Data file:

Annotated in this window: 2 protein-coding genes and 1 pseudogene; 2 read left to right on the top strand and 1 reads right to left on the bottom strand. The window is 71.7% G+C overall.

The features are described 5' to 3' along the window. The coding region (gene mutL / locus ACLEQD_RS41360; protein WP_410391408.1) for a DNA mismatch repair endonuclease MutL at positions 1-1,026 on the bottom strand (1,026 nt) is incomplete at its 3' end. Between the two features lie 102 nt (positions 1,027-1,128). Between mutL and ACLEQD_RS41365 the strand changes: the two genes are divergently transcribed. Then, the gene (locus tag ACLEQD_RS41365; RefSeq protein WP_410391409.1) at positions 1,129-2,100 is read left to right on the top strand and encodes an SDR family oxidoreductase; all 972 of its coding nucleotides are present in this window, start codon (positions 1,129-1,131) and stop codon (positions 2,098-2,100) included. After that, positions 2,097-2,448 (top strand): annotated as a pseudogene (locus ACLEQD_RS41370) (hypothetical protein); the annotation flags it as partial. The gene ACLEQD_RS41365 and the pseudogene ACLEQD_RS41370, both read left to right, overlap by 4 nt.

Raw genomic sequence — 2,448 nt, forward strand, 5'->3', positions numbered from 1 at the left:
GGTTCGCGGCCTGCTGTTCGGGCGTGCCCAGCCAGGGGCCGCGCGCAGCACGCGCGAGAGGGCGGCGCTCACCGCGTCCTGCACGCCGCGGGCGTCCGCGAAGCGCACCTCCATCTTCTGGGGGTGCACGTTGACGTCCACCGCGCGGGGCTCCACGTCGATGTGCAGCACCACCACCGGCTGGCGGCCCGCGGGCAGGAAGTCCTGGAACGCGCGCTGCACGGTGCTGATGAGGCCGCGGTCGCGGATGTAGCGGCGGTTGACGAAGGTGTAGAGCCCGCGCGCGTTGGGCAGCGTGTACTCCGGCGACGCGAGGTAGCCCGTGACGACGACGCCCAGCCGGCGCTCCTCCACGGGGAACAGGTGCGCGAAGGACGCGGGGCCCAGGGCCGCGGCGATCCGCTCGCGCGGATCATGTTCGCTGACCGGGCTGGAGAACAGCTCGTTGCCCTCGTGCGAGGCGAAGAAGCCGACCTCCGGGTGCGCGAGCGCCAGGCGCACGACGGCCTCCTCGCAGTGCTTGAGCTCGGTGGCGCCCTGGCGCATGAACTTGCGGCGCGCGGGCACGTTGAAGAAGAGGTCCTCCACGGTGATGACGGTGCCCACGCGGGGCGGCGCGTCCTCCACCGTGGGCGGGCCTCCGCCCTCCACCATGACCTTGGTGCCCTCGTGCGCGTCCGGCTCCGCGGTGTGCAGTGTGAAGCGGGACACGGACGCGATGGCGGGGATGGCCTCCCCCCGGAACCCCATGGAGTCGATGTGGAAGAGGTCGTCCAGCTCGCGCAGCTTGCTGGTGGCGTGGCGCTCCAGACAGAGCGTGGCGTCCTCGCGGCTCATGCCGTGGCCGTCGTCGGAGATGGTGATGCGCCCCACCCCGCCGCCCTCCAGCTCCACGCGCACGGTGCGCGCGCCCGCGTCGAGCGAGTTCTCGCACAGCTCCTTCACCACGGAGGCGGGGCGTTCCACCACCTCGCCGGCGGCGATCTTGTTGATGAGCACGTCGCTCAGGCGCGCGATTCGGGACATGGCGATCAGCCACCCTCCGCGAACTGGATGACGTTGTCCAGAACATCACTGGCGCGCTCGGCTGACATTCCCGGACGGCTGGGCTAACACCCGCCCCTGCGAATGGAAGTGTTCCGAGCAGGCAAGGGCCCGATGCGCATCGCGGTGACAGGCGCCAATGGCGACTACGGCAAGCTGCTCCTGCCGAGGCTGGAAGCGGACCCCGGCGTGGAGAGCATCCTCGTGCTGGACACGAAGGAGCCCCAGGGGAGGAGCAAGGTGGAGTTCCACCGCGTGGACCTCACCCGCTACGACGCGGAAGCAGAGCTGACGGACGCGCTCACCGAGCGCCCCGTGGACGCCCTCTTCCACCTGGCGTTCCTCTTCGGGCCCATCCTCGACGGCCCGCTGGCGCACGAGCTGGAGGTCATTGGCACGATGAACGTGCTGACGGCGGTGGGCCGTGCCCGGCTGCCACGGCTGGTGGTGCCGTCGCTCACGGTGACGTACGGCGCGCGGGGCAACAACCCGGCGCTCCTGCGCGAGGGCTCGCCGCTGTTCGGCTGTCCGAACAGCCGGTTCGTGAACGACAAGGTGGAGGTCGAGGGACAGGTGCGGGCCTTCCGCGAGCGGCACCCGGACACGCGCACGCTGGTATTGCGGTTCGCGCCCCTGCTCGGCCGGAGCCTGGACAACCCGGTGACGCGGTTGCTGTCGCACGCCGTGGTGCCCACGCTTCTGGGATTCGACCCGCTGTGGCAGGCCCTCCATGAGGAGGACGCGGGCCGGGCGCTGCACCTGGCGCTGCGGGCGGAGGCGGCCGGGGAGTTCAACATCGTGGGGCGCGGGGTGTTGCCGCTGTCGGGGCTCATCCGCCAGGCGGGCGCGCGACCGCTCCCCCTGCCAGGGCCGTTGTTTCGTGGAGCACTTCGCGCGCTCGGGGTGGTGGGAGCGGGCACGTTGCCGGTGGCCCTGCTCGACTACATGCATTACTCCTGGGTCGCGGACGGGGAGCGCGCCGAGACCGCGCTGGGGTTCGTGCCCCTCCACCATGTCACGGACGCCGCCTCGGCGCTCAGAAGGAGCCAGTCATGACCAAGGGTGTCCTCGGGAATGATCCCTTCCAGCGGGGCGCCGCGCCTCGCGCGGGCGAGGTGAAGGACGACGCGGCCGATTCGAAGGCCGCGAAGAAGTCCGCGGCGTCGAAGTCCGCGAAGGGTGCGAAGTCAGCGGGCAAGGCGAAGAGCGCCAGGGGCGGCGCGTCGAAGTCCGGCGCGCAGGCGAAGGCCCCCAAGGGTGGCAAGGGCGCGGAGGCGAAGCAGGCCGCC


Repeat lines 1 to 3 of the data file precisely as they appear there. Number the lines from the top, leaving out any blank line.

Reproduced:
Annotated in this window: 2 protein-coding genes and 1 pseudogene; 2 read left to right on the top strand and 1 reads right to left on the bottom strand. The window is 71.7% G+C overall.

The features are described 5' to 3' along the window. The coding region (gene mutL / locus ACLEQD_RS41360; protein WP_410391408.1) for a DNA mismatch repair endonuclease MutL at positions 1-1,026 on the bottom strand (1,026 nt) is incomplete at its 3' end. Between the two features lie 102 nt (positions 1,027-1,128). Between mutL and ACLEQD_RS41365 the strand changes: the two genes are divergently transcribed. Then, the gene (locus tag ACLEQD_RS41365; RefSeq protein WP_410391409.1) at positions 1,129-2,100 is read left to right on the top strand and encodes an SDR family oxidoreductase; all 972 of its coding nucleotides are present in this window, start codon (positions 1,129-1,131) and stop codon (positions 2,098-2,100) included. After that, positions 2,097-2,448 (top strand): annotated as a pseudogene (locus ACLEQD_RS41370) (hypothetical protein); the annotation flags it as partial. The gene ACLEQD_RS41365 and the pseudogene ACLEQD_RS41370, both read left to right, overlap by 4 nt.

Raw genomic sequence — 2,448 nt, forward strand, 5'->3', positions numbered from 1 at the left: